10 Things You Need To Know About Interior Photography – With Ishita Sitwala, Talib Chitalwala, and Kuber Shah
- 1 Apr '22
- 4:53 pm by Nuriyah Johar
Any editor can attest to the fact that the right photograph is everything. Be it the ‘hero shot’ spread across the cover of a magazine or tasteful vignettes on Instagram, interior photography has never been more important in establishing a designer’s credibility. For this piece, we reached out to three notable interior photographers who’ve had their work featured extensively in both print and digital publications. Ishita Sitwala, Talib Chitalwala, and Kuber Shah share their insights on everything from getting the perfect lighting to post-production practices –
#1 What’s the most important thing to keep in mind when shooting for an editorial feature?
Ishita Sitwala – It’s important to always have a good combination of wider and beauty-shots/vignettes, because only together do they tell the story of the space well and explain the design concept perfectly.
Talib Chitalwala – If you are being commissioned by a publication then it’s important to understand the language and aesthetic of the magazine. Most publications prefer images which are shot in a portrait orientation over landscape images. They almost always publish images and feature projects which have been shot in natural light, and if there is a dog or pet in the home then it’s an added bonus.
Kuber Shah – Capturing the interest of the viewer. Knowing your audience. Creating an image which wants people to come back to it.
#2 How do you make a space look bigger than it is?
Talib Chitalwala – The most uninspiring way to make a space look bigger is by putting on a wide-angle lens and finding the furthest corner in the room to place your camera.
I prefer approaching this a little differently, by rearranging and positioning the furniture which makes it more inviting and open. If needed, I will also shift pieces of furniture to allow me to find the right position to place my camera.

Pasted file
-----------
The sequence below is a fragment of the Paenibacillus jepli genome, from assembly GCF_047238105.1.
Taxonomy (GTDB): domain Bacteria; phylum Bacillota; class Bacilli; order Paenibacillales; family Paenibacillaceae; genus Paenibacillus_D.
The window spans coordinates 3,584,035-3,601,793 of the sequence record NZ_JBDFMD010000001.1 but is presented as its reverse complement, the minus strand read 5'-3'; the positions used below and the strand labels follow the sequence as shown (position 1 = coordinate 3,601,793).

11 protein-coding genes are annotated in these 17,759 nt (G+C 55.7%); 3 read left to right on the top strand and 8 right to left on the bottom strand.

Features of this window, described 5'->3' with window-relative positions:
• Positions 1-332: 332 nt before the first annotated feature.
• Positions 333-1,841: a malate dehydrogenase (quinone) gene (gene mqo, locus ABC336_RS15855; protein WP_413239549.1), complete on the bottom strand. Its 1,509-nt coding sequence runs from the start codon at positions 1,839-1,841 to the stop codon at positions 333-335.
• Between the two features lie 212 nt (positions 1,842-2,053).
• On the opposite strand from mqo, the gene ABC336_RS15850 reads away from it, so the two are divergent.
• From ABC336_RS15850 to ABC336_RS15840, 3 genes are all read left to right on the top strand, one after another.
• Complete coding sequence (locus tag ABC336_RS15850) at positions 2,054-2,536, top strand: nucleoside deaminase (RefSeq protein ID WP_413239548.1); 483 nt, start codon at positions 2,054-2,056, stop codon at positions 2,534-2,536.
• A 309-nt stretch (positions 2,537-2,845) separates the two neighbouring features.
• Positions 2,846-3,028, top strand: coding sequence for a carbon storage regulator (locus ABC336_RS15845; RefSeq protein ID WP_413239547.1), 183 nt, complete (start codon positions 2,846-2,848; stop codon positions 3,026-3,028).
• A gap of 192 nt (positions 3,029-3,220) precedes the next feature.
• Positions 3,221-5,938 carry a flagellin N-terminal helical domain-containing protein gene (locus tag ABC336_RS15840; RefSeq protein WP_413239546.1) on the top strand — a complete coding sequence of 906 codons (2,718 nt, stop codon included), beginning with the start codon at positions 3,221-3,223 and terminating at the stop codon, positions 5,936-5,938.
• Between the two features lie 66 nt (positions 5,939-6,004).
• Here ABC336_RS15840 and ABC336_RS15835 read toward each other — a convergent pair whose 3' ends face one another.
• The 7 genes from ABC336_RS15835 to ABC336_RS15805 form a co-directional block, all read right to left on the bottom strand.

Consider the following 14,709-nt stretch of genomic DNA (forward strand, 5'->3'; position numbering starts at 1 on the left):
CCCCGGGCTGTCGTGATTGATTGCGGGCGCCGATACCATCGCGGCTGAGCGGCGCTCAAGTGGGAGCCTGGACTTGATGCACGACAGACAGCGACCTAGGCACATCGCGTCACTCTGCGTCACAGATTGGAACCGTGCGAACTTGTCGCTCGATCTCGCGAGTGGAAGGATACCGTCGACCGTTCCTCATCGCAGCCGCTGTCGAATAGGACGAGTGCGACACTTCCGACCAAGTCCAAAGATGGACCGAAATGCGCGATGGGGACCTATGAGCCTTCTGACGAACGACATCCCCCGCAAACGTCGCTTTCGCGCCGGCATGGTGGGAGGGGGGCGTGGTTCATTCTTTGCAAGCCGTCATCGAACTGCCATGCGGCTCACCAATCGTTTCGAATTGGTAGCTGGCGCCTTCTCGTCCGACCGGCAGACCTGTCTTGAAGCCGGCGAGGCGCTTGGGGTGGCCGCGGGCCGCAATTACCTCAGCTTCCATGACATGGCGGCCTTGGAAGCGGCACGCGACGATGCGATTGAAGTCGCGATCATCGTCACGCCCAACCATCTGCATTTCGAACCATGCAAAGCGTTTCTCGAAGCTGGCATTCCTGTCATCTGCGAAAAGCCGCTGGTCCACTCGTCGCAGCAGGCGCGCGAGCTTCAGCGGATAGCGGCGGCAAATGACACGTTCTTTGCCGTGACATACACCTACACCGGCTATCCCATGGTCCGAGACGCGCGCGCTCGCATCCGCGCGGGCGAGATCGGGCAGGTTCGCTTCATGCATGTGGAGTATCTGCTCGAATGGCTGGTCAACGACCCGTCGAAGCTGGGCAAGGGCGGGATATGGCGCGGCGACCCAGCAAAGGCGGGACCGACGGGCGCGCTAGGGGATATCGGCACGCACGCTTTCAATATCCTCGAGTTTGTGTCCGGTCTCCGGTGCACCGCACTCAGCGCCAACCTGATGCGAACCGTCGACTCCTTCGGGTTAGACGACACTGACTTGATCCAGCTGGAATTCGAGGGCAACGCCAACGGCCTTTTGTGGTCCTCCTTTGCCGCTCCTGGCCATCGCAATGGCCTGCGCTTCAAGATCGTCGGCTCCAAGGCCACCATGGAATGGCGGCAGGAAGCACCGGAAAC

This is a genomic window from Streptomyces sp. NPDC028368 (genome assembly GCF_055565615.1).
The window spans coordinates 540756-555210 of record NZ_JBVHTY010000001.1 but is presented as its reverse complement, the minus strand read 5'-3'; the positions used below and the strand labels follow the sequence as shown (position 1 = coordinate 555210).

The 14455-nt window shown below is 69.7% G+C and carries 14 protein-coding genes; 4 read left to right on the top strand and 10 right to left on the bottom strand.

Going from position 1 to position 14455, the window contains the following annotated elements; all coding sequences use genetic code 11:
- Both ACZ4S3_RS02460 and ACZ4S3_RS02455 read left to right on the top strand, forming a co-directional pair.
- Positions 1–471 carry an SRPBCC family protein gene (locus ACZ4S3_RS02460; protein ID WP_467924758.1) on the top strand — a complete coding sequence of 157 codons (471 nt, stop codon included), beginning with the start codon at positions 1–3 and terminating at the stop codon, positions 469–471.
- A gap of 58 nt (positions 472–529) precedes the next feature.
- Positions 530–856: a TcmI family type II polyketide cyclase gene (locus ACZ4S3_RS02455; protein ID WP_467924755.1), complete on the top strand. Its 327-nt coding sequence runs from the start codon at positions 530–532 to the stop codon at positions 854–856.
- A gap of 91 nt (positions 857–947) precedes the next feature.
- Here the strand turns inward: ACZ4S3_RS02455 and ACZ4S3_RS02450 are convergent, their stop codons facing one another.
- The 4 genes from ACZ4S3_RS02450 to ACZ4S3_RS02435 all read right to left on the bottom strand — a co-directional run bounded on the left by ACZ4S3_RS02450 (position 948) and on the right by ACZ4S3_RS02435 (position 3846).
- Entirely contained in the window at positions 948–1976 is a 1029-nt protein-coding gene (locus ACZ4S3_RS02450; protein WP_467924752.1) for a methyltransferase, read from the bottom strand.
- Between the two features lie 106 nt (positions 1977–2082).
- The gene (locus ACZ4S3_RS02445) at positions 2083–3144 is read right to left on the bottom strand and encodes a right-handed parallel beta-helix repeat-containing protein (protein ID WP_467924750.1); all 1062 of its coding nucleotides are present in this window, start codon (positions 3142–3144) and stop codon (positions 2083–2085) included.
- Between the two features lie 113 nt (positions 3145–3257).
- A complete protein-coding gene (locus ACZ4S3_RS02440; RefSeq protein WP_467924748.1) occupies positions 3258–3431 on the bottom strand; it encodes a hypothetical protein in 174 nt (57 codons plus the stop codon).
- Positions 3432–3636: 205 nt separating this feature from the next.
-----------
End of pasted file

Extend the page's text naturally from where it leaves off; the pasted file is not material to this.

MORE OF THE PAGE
#3 What are your tips on getting the perfect lighting for a shot?
Ishita Sitwala – Follow the sun. Getting as much natural light as possible at 90 degrees of your shot is the best way to go about it. Preferably always draw the sheers because they diffuse the light very nicely.
Talib Chitalwala – Everyone can learn about the techniques of lighting. What is very difficult, and what you can’t teach is a feeling for the light.
As the great fashion photographer Paolo Roversi said, “Light expresses itself inside darkness”. You need darkness to feel the light and to become sensitive to it. Once you are conscious of the light around you, it automatically reveals itself to you and that is how you will find the perfect lighting for a shot.
Kuber Shah – I generally shoot interiors in natural light. And perfect lighting for me is a combination of brightness and shadows. A flatly lit image is a boring image.
#4 What’s your advice on styling for interior shoots?
Ishita Sitwala – Minimal is always better, let the space speak for itself. Also, too many contrasting accessories can be too distracting and you lose focus of what you are actually shooting.